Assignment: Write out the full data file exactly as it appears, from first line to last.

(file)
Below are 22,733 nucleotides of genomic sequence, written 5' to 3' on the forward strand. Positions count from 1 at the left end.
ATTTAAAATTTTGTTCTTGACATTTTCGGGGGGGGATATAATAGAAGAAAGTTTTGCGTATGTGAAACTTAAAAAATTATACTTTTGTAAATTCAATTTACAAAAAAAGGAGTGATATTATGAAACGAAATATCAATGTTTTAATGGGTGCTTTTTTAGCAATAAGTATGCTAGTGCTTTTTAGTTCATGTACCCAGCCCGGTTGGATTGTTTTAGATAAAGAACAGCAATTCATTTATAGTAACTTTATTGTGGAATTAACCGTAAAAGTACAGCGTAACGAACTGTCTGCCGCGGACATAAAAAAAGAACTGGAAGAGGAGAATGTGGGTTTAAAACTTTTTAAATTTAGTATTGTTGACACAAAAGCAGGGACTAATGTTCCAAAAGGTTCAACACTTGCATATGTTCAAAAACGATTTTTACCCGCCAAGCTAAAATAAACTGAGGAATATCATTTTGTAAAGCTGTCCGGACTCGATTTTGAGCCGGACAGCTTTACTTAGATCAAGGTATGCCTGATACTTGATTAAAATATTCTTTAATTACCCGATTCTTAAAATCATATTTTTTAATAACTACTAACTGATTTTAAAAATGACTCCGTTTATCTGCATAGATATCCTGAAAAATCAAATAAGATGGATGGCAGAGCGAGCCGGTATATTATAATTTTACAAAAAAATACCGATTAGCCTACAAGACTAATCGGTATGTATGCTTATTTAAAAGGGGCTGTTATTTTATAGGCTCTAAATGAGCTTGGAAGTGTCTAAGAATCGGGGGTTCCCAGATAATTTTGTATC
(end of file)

Below are 22,733 nucleotides of genomic sequence, written 5' to 3' on the forward strand. Positions count from 1 at the left end.
ATTTAAAATTTTGTTCTTGACATTTTCGGGGGGGGATATAATAGAAGAAAGTTTTGCGTATGTGAAACTTAAAAAATTATACTTTTGTAAATTCAATTTACAAAAAAAGGAGTGATATTATGAAACGAAATATCAATGTTTTAATGGGTGCTTTTTTAGCAATAAGTATGCTAGTGCTTTTTAGTTCATGTACCCAGCCCGGTTGGATTGTTTTAGATAAAGAACAGCAATTCATTTATAGTAACTTTATTGTGGAATTAACCGTAAAAGTACAGCGTAACGAACTGTCTGCCGCGGACATAAAAAAAGAACTGGAAGAGGAGAATGTGGGTTTAAAACTTTTTAAATTTAGTATTGTTGACACAAAAGCAGGGACTAATGTTCCAAAAGGTTCAACACTTGCATATGTTCAAAAACGATTTTTACCCGCCAAGCTAAAATAAACTGAGGAATATCATTTTGTAAAGCTGTCCGGACTCGATTTTGAGCCGGACAGCTTTACTTAGATCAAGGTATGCCTGATACTTGATTAAAATATTCTTTAATTACCCGATTCTTAAAATCATATTTTTTAATAACTACTAACTGATTTTAAAAATGACTCCGTTTATCTGCATAGATATCCTGAAAAATCAAATAAGATGGATGGCAGAGCGAGCCGGTATATTATAATTTTACAAAAAAATACCGATTAGCCTACAAGACTAATCGGTATGTATGCTTATTTAAAAGGGGCTGTTATTTTATAGGCTCTAAATGAGCTTGGAAGTGTCTAAGAATCGGGGGTTCCCAGATAATTTTGTATC